Just after crossing the finish line at the London Marathon in April 2019, Fran Boyd headed to the Abbott World Marathon booth. She was one of 40,000 runners that day. Hundreds of thousands more had come out to watch and cheer. Boyd says she was enjoying the experience so much, she added an extra mile to her time just weaving in and out during the course.
At the booth, Boyd was met by the director of the Boston Marathon, who presented her the Six Star Finisher medal. He asked, “What’s your story?” Boyd said, “I’m a cancer survivor and I just hit my 5-year mark.” Then she began to cry.
The medal signified that Boyd had just become one of only 6,000 or so people worldwide to complete the World Majors, 6 of the biggest and most famous marathons: Tokyo, Boston, London, Berlin, Chicago, and New York. It was the fulfillment of a personal goal she’d set in 2016. “I live every day to the fullest, and running races is my excuse to travel,” she said.
After a routine mammogram in 2013 Boyd found out she had breast cancer. Doctors told her it was an aggressive type, but it had been found early and hadn’t spread to any lymph nodes. She was treated with surgery and chemotherapy, then had breast reconstruction.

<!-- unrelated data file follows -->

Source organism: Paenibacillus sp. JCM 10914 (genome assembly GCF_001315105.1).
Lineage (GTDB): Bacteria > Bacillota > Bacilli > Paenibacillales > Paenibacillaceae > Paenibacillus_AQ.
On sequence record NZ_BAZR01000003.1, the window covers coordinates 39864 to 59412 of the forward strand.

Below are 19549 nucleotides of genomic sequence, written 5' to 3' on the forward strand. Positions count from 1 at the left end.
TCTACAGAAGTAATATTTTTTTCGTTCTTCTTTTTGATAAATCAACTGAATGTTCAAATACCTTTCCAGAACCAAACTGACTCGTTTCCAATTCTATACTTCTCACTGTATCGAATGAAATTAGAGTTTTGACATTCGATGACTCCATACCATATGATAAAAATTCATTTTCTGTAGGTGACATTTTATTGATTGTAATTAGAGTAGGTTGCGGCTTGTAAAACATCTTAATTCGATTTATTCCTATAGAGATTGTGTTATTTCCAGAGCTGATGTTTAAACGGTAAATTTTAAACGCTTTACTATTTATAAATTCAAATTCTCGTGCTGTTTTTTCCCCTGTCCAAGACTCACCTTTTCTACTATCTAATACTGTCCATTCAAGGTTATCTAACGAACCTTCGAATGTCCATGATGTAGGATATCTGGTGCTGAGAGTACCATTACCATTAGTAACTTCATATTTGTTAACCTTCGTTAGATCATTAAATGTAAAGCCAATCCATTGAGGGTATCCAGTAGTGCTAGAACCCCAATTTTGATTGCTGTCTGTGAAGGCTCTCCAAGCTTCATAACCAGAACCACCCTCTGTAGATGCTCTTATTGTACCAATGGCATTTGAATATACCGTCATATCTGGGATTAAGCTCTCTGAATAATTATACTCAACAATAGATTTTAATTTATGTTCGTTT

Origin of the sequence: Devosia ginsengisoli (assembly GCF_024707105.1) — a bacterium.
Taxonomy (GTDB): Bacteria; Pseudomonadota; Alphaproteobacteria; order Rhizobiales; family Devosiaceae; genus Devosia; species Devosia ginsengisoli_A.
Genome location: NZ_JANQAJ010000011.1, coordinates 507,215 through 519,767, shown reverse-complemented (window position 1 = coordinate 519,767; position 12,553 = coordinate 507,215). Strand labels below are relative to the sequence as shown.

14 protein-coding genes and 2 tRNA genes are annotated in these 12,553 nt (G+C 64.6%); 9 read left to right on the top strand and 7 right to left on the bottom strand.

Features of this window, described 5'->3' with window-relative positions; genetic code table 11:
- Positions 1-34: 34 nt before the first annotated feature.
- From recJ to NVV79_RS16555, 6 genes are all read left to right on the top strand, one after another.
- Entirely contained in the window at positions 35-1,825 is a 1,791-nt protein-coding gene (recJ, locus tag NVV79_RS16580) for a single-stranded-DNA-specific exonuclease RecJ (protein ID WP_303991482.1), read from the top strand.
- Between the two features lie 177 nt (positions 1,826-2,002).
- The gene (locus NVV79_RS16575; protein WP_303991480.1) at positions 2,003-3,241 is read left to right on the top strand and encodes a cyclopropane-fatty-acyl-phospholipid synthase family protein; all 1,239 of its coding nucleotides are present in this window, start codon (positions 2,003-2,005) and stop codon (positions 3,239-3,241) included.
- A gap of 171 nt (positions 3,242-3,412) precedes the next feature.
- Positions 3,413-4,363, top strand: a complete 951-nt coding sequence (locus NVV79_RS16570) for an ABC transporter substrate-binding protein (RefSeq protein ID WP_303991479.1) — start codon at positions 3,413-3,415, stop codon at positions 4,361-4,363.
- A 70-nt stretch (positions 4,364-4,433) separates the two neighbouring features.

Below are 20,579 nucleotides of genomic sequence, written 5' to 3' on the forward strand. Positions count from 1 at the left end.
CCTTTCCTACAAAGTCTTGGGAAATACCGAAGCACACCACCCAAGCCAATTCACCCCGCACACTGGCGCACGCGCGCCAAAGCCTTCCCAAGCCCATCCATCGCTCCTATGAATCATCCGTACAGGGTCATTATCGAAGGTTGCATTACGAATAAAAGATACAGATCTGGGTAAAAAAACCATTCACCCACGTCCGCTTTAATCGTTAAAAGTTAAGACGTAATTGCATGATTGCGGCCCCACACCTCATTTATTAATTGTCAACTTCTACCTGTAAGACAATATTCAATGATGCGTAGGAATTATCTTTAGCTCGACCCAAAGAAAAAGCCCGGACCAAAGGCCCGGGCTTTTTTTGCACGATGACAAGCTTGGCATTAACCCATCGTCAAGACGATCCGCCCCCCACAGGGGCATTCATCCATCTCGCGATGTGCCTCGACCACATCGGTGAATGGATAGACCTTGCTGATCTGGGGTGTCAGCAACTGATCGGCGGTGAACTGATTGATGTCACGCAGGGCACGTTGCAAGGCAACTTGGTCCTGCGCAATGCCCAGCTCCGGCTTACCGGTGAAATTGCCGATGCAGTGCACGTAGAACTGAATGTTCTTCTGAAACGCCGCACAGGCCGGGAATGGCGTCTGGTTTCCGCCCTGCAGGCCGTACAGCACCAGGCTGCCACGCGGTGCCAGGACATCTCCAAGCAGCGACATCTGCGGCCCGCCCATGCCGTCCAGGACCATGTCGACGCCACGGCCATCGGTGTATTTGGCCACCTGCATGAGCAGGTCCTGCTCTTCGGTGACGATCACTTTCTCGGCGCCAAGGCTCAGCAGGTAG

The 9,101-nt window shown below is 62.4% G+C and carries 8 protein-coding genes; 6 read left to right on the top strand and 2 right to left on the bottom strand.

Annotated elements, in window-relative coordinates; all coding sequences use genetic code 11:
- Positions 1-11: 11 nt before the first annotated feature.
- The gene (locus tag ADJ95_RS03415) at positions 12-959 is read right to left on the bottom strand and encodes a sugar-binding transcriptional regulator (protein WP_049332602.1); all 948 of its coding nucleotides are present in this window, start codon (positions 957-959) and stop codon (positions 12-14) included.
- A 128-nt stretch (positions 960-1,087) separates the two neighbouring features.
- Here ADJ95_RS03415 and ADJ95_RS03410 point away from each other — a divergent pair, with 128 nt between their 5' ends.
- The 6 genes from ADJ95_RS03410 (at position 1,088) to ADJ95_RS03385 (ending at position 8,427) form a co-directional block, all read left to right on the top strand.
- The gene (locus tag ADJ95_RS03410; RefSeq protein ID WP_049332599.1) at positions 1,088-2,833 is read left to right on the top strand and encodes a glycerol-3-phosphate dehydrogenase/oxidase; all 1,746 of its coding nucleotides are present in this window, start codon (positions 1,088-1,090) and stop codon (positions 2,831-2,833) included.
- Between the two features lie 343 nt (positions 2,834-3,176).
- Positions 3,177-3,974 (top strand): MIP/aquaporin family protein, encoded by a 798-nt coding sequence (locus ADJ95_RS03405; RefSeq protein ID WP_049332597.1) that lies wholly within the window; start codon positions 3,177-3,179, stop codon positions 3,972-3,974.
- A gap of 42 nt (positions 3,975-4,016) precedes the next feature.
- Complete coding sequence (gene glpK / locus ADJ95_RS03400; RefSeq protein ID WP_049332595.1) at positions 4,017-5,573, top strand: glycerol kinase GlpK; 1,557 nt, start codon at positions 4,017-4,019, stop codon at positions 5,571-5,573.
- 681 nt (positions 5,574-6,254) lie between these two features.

Boyd was a runner before her diagnosis and wanted to stay active during treatment. She had a lot less energy at that time, so she walked a little and ran a little with the support of her running friends who were by her side. Boyd remembers her doctor telling her that her physical fitness before her diagnosis and getting physical activity during treatment helped her through the whole process.
Follow-up tests over the years have shown no evidence of cancer. She says, “An annual mammogram saved my life.”
Going through cancer is hard, especially the unknown. At first, it’s scary. I want to tell people they can get to the other side.
After she finished chemotherapy, Boyd began training hard. Her first race after cancer treatment was the Kentucky Derby Marathon in April 2014. She now has 24 marathons under her belt – 3 before diagnosis and 21 after.
“Whenever I don’t feel like training I say to myself: You get to run, and you can run,” said Boyd. “Going through cancer is hard, especially the unknown. At first, it’s scary. I want to tell people they can get to the other side.”
She’s run races on 3 continents and her next goal is to complete a race on all 7.
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